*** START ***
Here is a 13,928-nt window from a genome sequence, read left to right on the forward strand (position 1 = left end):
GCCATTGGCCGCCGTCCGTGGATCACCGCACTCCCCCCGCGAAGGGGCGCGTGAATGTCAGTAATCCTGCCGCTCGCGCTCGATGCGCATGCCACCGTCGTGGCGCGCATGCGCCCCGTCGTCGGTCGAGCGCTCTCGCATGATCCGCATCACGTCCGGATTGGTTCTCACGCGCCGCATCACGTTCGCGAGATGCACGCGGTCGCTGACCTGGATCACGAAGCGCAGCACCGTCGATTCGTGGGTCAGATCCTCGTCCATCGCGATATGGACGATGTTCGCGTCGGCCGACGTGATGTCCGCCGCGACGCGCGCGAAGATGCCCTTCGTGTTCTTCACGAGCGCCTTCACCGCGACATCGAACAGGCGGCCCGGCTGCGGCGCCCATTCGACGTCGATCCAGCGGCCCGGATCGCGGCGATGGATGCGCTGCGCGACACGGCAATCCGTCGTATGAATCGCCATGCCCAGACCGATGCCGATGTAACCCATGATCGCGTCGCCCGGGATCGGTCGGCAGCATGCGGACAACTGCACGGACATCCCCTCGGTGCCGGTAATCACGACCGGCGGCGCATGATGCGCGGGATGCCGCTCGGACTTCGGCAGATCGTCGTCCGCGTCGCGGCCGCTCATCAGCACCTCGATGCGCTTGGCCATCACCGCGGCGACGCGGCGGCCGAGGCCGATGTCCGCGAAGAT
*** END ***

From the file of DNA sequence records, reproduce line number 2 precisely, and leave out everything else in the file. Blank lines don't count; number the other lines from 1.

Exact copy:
GCCATTGGCCGCCGTCCGTGGATCACCGCACTCCCCCCGCGAAGGGGCGCGTGAATGTCAGTAATCCTGCCGCTCGCGCTCGATGCGCATGCCACCGTCGTGGCGCGCATGCGCCCCGTCGTCGGTCGAGCGCTCTCGCATGATCCGCATCACGTCCGGATTGGTTCTCACGCGCCGCATCACGTTCGCGAGATGCACGCGGTCGCTGACCTGGATCACGAAGCGCAGCACCGTCGATTCGTGGGTCAGATCCTCGTCCATCGCGATATGGACGATGTTCGCGTCGGCCGACGTGATGTCCGCCGCGACGCGCGCGAAGATGCCCTTCGTGTTCTTCACGAGCGCCTTCACCGCGACATCGAACAGGCGGCCCGGCTGCGGCGCCCATTCGACGTCGATCCAGCGGCCCGGATCGCGGCGATGGATGCGCTGCGCGACACGGCAATCCGTCGTATGAATCGCCATGCCCAGACCGATGCCGATGTAACCCATGATCGCGTCGCCCGGGATCGGTCGGCAGCATGCGGACAACTGCACGGACATCCCCTCGGTGCCGGTAATCACGACCGGCGGCGCATGATGCGCGGGATGCCGCTCGGACTTCGGCAGATCGTCGTCCGCGTCGCGGCCGCTCATCAGCACCTCGATGCGCTTGGCCATCACCGCGGCGACGCGGCGGCCGAGGCCGATGTCCGCGAAGAT